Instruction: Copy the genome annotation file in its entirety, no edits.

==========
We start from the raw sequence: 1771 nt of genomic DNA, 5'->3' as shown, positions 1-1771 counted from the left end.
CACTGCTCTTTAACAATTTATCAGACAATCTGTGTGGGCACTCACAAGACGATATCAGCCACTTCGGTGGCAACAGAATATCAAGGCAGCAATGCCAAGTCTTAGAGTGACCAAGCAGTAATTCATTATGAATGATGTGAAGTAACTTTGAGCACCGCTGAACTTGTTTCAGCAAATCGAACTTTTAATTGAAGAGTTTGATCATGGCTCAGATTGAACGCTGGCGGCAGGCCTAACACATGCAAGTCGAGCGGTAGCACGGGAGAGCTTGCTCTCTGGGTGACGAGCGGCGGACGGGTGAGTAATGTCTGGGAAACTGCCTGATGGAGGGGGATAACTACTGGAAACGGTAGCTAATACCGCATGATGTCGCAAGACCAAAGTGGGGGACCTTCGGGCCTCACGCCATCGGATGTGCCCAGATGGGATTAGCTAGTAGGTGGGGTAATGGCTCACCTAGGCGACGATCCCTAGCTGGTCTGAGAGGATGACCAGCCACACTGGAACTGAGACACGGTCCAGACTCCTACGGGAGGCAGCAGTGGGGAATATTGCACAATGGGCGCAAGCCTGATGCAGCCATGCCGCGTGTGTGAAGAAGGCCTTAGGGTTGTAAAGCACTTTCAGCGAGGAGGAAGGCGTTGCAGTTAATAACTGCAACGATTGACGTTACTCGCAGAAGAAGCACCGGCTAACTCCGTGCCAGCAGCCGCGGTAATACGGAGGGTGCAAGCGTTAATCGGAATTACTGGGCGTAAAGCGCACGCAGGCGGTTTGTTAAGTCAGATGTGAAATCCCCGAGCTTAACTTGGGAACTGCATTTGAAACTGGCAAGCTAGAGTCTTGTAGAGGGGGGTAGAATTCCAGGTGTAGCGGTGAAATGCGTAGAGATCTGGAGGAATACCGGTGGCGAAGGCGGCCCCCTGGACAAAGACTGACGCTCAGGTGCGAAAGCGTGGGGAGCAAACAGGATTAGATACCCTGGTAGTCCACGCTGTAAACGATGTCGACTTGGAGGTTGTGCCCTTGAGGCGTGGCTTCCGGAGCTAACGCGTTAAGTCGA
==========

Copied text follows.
We start from the raw sequence: 1771 nt of genomic DNA, 5'->3' as shown, positions 1-1771 counted from the left end.
CACTGCTCTTTAACAATTTATCAGACAATCTGTGTGGGCACTCACAAGACGATATCAGCCACTTCGGTGGCAACAGAATATCAAGGCAGCAATGCCAAGTCTTAGAGTGACCAAGCAGTAATTCATTATGAATGATGTGAAGTAACTTTGAGCACCGCTGAACTTGTTTCAGCAAATCGAACTTTTAATTGAAGAGTTTGATCATGGCTCAGATTGAACGCTGGCGGCAGGCCTAACACATGCAAGTCGAGCGGTAGCACGGGAGAGCTTGCTCTCTGGGTGACGAGCGGCGGACGGGTGAGTAATGTCTGGGAAACTGCCTGATGGAGGGGGATAACTACTGGAAACGGTAGCTAATACCGCATGATGTCGCAAGACCAAAGTGGGGGACCTTCGGGCCTCACGCCATCGGATGTGCCCAGATGGGATTAGCTAGTAGGTGGGGTAATGGCTCACCTAGGCGACGATCCCTAGCTGGTCTGAGAGGATGACCAGCCACACTGGAACTGAGACACGGTCCAGACTCCTACGGGAGGCAGCAGTGGGGAATATTGCACAATGGGCGCAAGCCTGATGCAGCCATGCCGCGTGTGTGAAGAAGGCCTTAGGGTTGTAAAGCACTTTCAGCGAGGAGGAAGGCGTTGCAGTTAATAACTGCAACGATTGACGTTACTCGCAGAAGAAGCACCGGCTAACTCCGTGCCAGCAGCCGCGGTAATACGGAGGGTGCAAGCGTTAATCGGAATTACTGGGCGTAAAGCGCACGCAGGCGGTTTGTTAAGTCAGATGTGAAATCCCCGAGCTTAACTTGGGAACTGCATTTGAAACTGGCAAGCTAGAGTCTTGTAGAGGGGGGTAGAATTCCAGGTGTAGCGGTGAAATGCGTAGAGATCTGGAGGAATACCGGTGGCGAAGGCGGCCCCCTGGACAAAGACTGACGCTCAGGTGCGAAAGCGTGGGGAGCAAACAGGATTAGATACCCTGGTAGTCCACGCTGTAAACGATGTCGACTTGGAGGTTGTGCCCTTGAGGCGTGGCTTCCGGAGCTAACGCGTTAAGTCGA